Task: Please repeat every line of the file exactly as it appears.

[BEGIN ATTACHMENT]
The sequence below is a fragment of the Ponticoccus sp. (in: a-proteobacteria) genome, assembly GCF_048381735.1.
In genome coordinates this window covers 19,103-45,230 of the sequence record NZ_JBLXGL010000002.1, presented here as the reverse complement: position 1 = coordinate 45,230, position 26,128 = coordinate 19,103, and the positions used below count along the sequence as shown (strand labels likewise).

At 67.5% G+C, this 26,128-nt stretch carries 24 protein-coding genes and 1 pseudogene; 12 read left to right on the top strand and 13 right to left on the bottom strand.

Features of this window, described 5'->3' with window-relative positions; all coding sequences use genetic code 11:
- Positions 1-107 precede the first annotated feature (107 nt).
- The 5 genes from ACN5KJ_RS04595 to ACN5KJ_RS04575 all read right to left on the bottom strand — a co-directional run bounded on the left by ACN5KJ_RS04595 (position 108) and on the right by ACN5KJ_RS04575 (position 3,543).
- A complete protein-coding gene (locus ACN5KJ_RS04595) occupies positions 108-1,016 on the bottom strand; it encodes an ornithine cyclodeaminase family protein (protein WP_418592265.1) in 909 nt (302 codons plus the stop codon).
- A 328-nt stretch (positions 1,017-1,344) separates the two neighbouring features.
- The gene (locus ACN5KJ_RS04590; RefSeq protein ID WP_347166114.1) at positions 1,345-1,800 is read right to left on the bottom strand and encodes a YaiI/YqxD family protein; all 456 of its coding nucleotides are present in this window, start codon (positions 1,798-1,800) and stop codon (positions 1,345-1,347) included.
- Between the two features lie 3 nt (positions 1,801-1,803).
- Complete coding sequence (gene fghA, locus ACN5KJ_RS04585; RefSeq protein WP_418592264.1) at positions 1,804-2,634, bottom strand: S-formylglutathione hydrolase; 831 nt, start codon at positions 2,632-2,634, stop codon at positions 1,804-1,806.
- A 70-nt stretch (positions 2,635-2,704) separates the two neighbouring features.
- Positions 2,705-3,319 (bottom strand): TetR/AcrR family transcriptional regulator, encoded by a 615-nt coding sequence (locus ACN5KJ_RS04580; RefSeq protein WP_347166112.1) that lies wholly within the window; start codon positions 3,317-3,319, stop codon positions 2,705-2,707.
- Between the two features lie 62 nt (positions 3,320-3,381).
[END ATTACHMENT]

The sequence below is a fragment of the Ponticoccus sp. (in: a-proteobacteria) genome, assembly GCF_048381735.1.
In genome coordinates this window covers 19,103-45,230 of the sequence record NZ_JBLXGL010000002.1, presented here as the reverse complement: position 1 = coordinate 45,230, position 26,128 = coordinate 19,103, and the positions used below count along the sequence as shown (strand labels likewise).

At 67.5% G+C, this 26,128-nt stretch carries 24 protein-coding genes and 1 pseudogene; 12 read left to right on the top strand and 13 right to left on the bottom strand.

Features of this window, described 5'->3' with window-relative positions; all coding sequences use genetic code 11:
- Positions 1-107 precede the first annotated feature (107 nt).
- The 5 genes from ACN5KJ_RS04595 to ACN5KJ_RS04575 all read right to left on the bottom strand — a co-directional run bounded on the left by ACN5KJ_RS04595 (position 108) and on the right by ACN5KJ_RS04575 (position 3,543).
- A complete protein-coding gene (locus ACN5KJ_RS04595) occupies positions 108-1,016 on the bottom strand; it encodes an ornithine cyclodeaminase family protein (protein WP_418592265.1) in 909 nt (302 codons plus the stop codon).
- A 328-nt stretch (positions 1,017-1,344) separates the two neighbouring features.
- The gene (locus ACN5KJ_RS04590; RefSeq protein ID WP_347166114.1) at positions 1,345-1,800 is read right to left on the bottom strand and encodes a YaiI/YqxD family protein; all 456 of its coding nucleotides are present in this window, start codon (positions 1,798-1,800) and stop codon (positions 1,345-1,347) included.
- Between the two features lie 3 nt (positions 1,801-1,803).
- Complete coding sequence (gene fghA, locus ACN5KJ_RS04585; RefSeq protein WP_418592264.1) at positions 1,804-2,634, bottom strand: S-formylglutathione hydrolase; 831 nt, start codon at positions 2,632-2,634, stop codon at positions 1,804-1,806.
- A 70-nt stretch (positions 2,635-2,704) separates the two neighbouring features.
- Positions 2,705-3,319 (bottom strand): TetR/AcrR family transcriptional regulator, encoded by a 615-nt coding sequence (locus ACN5KJ_RS04580; RefSeq protein WP_347166112.1) that lies wholly within the window; start codon positions 3,317-3,319, stop codon positions 2,705-2,707.
- Between the two features lie 62 nt (positions 3,320-3,381).